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ON FAITH & MEDIA View Comments

Super 8

By
Sr. Rose Pacatte, F.S.P.
Source: AmericanCatholic.org

This sci-fi thriller takes place in rural Ohio in 1979. A group of junior high school students led by Charles (Riley Griffiths) are making a super 8 mm film for a film contest but they are making it up as they go. Zombies are prominent.

Joe (Joel Courtney) makes model trains. He lives with his dad, Deputy Lamb (Kyle Chandler), as his mom has just died. Joe is in charge of make-up and he has a huge crush on Allie (Elle Fanning) who takes her dad Louis’ (Ron Eldard) car to drive the gang to the train station to shoot a zombie scene.

As they begin to shoot Joe notices a pick-up truck drive onto the tracks of an oncoming freight train. There is a spectacular crash and the cars are detailed. The kids are terrified and run off, leaving the camera rolling. It catches secrets the US Air Force, that arrives on the scene very quickly, doesn’t want anyone to know. Strange square objects burst out of the cars, and Joe picks one up to take home.

The kids go back for the camera and in the three days it takes for the film to be developed, all kinds of things happen. We discover that there is great enmity between the two fathers, Louis and Deputy Lamb, and why. We also see that their children are lonely and long for their parents love when they are grieving for different reasons.

There is an alien in their midst, and the kids’ goal is to discover what the alien wants. In some ways we’ve seen this movie before - think E.T., District 9, and a little bit of the Wizard of Oz and the typical fairytale structure of the death of the mother that in its own way motivates the actions. But it is so well made, the performances so engrossing, that the time flew by for me.

It is the perfect film for the Pentecost season. The gifts and fruits of the Spirit are all there: peace, love, joy, kindness, generosity, forgiveness, wisdom, knowledge, reverence and so on. See how many you can find.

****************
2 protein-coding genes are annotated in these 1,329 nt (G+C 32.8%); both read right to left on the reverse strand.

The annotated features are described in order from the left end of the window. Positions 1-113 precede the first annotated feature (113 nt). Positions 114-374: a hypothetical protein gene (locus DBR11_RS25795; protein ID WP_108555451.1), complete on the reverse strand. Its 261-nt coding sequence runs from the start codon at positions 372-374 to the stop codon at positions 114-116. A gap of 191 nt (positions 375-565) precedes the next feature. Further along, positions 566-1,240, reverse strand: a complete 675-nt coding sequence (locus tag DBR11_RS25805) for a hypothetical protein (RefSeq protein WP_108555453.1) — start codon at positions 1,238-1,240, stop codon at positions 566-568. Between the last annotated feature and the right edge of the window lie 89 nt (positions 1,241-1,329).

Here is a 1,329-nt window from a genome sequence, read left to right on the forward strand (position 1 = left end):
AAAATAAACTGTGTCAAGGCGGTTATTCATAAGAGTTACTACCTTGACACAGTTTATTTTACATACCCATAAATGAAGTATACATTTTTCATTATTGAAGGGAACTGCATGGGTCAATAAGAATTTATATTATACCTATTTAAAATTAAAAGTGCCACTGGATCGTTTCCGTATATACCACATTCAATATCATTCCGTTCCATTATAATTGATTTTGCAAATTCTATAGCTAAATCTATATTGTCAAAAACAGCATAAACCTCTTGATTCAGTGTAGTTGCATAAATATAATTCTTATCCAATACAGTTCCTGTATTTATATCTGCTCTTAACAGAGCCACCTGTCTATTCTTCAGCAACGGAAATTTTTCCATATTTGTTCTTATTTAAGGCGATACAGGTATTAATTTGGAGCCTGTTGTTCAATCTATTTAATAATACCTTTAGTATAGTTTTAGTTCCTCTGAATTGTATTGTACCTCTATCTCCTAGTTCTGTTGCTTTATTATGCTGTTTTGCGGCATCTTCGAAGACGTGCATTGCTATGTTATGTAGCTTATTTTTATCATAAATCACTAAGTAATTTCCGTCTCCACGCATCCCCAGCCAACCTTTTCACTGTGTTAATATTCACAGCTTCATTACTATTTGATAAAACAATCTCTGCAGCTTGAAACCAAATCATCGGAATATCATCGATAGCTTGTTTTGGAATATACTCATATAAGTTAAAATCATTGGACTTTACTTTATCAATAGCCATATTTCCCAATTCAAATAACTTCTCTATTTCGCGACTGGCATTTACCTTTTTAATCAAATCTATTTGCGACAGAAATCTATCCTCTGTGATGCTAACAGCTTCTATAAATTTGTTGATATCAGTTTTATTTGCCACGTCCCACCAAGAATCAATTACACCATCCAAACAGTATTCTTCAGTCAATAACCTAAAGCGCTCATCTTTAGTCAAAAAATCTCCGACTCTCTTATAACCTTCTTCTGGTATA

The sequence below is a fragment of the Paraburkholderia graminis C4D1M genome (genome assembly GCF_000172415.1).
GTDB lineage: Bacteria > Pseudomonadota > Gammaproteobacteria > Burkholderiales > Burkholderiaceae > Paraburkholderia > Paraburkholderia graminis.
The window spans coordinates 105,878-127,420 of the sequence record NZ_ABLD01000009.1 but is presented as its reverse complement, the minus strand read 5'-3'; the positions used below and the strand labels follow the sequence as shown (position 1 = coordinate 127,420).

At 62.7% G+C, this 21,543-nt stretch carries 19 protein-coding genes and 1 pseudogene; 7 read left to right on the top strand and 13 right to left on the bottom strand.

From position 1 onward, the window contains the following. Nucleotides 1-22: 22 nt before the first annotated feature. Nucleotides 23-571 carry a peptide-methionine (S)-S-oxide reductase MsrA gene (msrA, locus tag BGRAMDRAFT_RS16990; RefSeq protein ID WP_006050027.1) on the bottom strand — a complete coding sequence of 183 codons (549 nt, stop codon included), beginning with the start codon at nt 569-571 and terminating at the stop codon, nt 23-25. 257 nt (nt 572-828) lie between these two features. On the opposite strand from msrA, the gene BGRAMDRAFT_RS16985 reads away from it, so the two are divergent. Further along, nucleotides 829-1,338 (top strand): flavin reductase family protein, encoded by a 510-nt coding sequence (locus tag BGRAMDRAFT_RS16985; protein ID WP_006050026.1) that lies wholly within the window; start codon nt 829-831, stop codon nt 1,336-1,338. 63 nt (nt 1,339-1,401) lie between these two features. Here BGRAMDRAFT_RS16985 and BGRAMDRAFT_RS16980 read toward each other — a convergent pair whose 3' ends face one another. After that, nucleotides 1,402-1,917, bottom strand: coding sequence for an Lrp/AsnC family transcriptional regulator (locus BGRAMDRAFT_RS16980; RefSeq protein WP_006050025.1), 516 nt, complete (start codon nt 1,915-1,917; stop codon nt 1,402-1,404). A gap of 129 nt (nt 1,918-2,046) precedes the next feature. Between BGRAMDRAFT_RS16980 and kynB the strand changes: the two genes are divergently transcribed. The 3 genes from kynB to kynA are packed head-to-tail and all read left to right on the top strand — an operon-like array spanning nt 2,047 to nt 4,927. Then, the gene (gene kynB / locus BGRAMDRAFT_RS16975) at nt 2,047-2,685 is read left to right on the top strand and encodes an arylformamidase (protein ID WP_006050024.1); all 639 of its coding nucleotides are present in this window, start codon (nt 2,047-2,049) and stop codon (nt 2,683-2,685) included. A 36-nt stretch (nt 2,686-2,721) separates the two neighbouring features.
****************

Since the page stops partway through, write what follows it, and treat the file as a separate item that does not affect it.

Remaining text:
Sometimes I think that Steven Spielberg makes the best Christian movies ever. Then J.J. Abrams, who gave us the hit TV series “Lost” doesn’t do such a bad job himself.


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Josephine Bakhita: For many years, Josephine Bakhita was a slave but her spirit was always free and eventually that spirit prevailed. 
<p>Born in Olgossa in the Darfur region of southern Sudan, Josephine was kidnapped at the age of seven, sold into slavery and given the name Bakhita, which means <i>fortunate</i>. She was re-sold several times, finally in 1883 to Callisto Legnani, Italian consul in Khartoum, Sudan. </p><p>Two years later he took Josephine to Italy and gave her to his friend Augusto Michieli. Bakhita became babysitter to Mimmina Michieli, whom she accompanied to Venice's Institute of the Catechumens, run by the Canossian Sisters. While Mimmina was being instructed, Josephine felt drawn to the Catholic Church. She was baptized and confirmed in 1890, taking the name Josephine. </p><p>When the Michielis returned from Africa and wanted to take Mimmina and Josephine back with them, the future saint refused to go. During the ensuing court case, the Canossian sisters and the patriarch of Venice intervened on Josephine's behalf. The judge concluded that since slavery was illegal in Italy, she had actually been free since 1885. </p><p>Josephine entered the Institute of St. Magdalene of Canossa in 1893 and made her profession three years later. In 1902, she was transferred to the city of Schio (northeast of Verona), where she assisted her religious community through cooking, sewing, embroidery and welcoming visitors at the door. She soon became well loved by the children attending the sisters' school and the local citizens. She once said, "Be good, love the Lord, pray for those who do not know Him. What a great grace it is to know God!" </p><p>The first steps toward her beatification began in 1959. She was beatified in 1992 and canonized eight years later.</p> American Catholic Blog St. Paul talks about the Christian life as a race, and encourages us to run so as to win. So it’s not just OK, it’s commanded to be competitive, to strive to excel. But true greatness consists in sharing in the sacrificial love of Christ, who comes to serve rather than to be served. That means that this race St. Paul is talking about is a race to the bottom.

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Create a festive atmosphere and invite friends over for one last party before the Lenten fast.

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In the Catholic schools, parents know that their children are being formed as well as informed.




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